Tastes change, people die, great music never does and will live with us forever.
I can't remember why I bought this album instead of another. It wasn't like the choice a year later of either Marillion's 'Script For A Jester's Tear' or Pink Floyd's 'Final Cut'; there was only one choice possible, two were not. Perhaps I read about it in 'Kerrang!', perhaps I heard it about it at school... or perhaps my friend Duncan suggested it. It was probably the third one. I bought the cassette and it started...
Favourite albums are not just about the album and its music, they are the life you live with them. I remember being on holiday in Wales with Duncan (inevitably), our families wincing as we walked the streets singing 'Sole Survivor' at the top of our voices; this album stayed with me and unlike now, it was lived with and listened to, now music comes and goes, hangs around for a bit and is replaced by more music.
'Asia' was special. Why? It was both the whole and the elements; a rare thing. This was indeed a super-group but at no time did the members hold back, John Wetton's wistful vocal, Steve Howe's spidery solos mixed with powerfully pompous riffs, Geoff Downes washing us with Classically-inclined synths and Carl Palmer, his fills enormous, rolling around his kit and pushing that envelope until it almost broke. Yes, ELP, King Crimson and, erm, The Buggles represented among many others.
The music might have taken us by surprise; this is commercial Rock with a Pop side, but real power too. Opener 'Heat Of The Moment' such a good example, an imperious riff shunted up against a lovely hummable chorus, followed by 'Only Time Will Tell' and its fluffily fantastic fare, massive future sales assured. Elsewhere, we have the faultless delivery of 'Wildest Dreams', a US arena Rocker in all other respects, but for the drum solo in the middle, used like a guitar solo, simple, focused, in an out before the breath has settled; I had never heard one like this before. They were always meandering, live affairs and this still makes me grin with delight.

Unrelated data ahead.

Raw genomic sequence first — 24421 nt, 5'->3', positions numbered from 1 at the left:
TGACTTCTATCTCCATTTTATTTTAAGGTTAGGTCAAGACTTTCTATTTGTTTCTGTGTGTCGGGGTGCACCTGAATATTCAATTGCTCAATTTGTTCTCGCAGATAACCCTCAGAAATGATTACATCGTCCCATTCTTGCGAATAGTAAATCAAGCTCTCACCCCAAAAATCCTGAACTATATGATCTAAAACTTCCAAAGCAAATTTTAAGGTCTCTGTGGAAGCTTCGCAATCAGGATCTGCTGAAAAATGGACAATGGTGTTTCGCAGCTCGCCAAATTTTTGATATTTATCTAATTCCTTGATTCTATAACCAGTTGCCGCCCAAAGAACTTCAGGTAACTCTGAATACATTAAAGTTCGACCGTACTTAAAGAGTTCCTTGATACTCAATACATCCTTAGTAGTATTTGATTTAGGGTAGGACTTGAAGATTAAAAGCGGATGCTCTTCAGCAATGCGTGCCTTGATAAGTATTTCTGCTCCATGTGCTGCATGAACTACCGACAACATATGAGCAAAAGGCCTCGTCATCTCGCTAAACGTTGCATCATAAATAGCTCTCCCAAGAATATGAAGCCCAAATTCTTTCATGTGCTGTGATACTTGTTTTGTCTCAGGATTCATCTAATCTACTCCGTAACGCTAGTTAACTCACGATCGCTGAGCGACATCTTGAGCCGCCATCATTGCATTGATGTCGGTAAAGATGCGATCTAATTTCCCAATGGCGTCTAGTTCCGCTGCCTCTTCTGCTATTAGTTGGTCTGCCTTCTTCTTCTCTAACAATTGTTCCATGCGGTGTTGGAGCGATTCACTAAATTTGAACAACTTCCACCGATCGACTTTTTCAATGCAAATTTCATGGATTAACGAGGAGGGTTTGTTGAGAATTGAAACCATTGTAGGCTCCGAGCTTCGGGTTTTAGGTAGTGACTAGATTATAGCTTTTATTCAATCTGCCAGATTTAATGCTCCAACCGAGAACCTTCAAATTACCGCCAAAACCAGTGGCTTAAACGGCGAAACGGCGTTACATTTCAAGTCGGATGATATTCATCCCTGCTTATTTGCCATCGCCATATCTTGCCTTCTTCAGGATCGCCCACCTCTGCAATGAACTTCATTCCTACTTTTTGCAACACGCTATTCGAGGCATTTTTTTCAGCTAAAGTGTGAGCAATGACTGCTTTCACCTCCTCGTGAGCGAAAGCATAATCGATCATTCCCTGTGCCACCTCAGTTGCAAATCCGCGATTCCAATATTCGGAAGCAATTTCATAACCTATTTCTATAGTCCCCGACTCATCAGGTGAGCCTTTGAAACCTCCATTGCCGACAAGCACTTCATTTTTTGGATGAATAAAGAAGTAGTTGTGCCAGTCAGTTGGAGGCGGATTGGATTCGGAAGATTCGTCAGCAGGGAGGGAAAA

'One Step Closer' a New Wave tune wrangled into Prog time changes along with a gorgeous, fun piano trill, 'Time Again' a hammering, rollicking radio riot with a slap in the face of a Howe solo, but then the overblown ballad 'Without You' which could be mawkish if it wasn't for Wetton's impassioned, lonely vocal. And they keep coming, Prog Pop on the brash, bossy 'Cutting It Fine', Palmer using every inch of his kit to drive this forward. And then the track that had to be the closer, 'Here Comes The Feeling', an aching verse about separation building to the pure excitement of reunion in the chorus, a long teasing lead out and then sudden finish; astonishing.
Aimed like a missile at the charts, this nevertheless had enough to make Proggers and Rockers alike love it; it may be the best debut ever! The success led to an even more chart bound follow-up in 'Alpha', an album I remember moaning to school-mates had a mix which nixed the drums, Howe then left and 'Astra', which had moments like the single 'Go', was finished with Mandy Meyer. Then a long period of Downes keeping the fire burning with Jon Payne on an increasingly soft sounding canon of releases before the "Big 4" reunited for 'Phoenix' in 2008 and produced some standout moments in their three releases. Howe has recently gone again, replaced with youngster Sam Coulson for 'Gravitas', and will we ever see their like again, especially in the light of the recent loss of Wetton and his deeply saddening passing?
Times pass, life twists and turns, this debut remains a brilliant beacon of consummate playing and stunning song-writing. And a lack of commercial fear too, a rare thing. Tastes change, people die, great music never does and will live with us forever.